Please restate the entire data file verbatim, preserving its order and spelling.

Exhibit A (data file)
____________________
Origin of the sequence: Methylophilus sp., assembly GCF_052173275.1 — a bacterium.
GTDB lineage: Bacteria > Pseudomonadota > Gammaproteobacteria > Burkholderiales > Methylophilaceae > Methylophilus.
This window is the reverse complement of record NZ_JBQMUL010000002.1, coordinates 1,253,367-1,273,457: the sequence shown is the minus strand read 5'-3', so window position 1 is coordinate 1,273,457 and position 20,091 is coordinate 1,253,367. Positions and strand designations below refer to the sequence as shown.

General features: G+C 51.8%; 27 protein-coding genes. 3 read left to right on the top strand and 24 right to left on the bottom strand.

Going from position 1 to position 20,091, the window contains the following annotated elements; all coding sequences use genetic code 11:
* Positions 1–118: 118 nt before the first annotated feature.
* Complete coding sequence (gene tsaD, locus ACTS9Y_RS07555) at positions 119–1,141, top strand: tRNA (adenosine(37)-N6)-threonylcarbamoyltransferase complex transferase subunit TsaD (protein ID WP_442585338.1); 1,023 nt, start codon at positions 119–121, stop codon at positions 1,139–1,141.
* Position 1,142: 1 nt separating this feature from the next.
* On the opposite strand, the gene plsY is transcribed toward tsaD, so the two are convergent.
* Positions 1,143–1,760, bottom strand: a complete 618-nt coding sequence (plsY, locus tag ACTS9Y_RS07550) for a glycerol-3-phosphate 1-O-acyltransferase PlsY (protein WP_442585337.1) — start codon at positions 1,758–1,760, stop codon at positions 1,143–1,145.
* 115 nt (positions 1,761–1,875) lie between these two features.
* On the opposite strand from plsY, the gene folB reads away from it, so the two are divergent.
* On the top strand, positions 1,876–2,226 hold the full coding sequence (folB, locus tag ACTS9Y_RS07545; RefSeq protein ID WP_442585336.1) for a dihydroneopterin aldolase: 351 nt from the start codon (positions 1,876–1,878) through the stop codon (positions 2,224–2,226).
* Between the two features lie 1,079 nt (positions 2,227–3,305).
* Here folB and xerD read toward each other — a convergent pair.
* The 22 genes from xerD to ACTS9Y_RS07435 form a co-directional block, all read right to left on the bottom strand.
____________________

Origin of the sequence: Methylophilus sp., assembly GCF_052173275.1 — a bacterium.
GTDB lineage: Bacteria > Pseudomonadota > Gammaproteobacteria > Burkholderiales > Methylophilaceae > Methylophilus.
This window is the reverse complement of record NZ_JBQMUL010000002.1, coordinates 1,253,367-1,273,457: the sequence shown is the minus strand read 5'-3', so window position 1 is coordinate 1,273,457 and position 20,091 is coordinate 1,253,367. Positions and strand designations below refer to the sequence as shown.

General features: G+C 51.8%; 27 protein-coding genes. 3 read left to right on the top strand and 24 right to left on the bottom strand.

Going from position 1 to position 20,091, the window contains the following annotated elements; all coding sequences use genetic code 11:
* Positions 1–118: 118 nt before the first annotated feature.
* Complete coding sequence (gene tsaD, locus ACTS9Y_RS07555) at positions 119–1,141, top strand: tRNA (adenosine(37)-N6)-threonylcarbamoyltransferase complex transferase subunit TsaD (protein ID WP_442585338.1); 1,023 nt, start codon at positions 119–121, stop codon at positions 1,139–1,141.
* Position 1,142: 1 nt separating this feature from the next.
* On the opposite strand, the gene plsY is transcribed toward tsaD, so the two are convergent.
* Positions 1,143–1,760, bottom strand: a complete 618-nt coding sequence (plsY, locus tag ACTS9Y_RS07550) for a glycerol-3-phosphate 1-O-acyltransferase PlsY (protein WP_442585337.1) — start codon at positions 1,758–1,760, stop codon at positions 1,143–1,145.
* 115 nt (positions 1,761–1,875) lie between these two features.
* On the opposite strand from plsY, the gene folB reads away from it, so the two are divergent.
* On the top strand, positions 1,876–2,226 hold the full coding sequence (folB, locus tag ACTS9Y_RS07545; RefSeq protein ID WP_442585336.1) for a dihydroneopterin aldolase: 351 nt from the start codon (positions 1,876–1,878) through the stop codon (positions 2,224–2,226).
* Between the two features lie 1,079 nt (positions 2,227–3,305).
* Here folB and xerD read toward each other — a convergent pair.
* The 22 genes from xerD to ACTS9Y_RS07435 form a co-directional block, all read right to left on the bottom strand.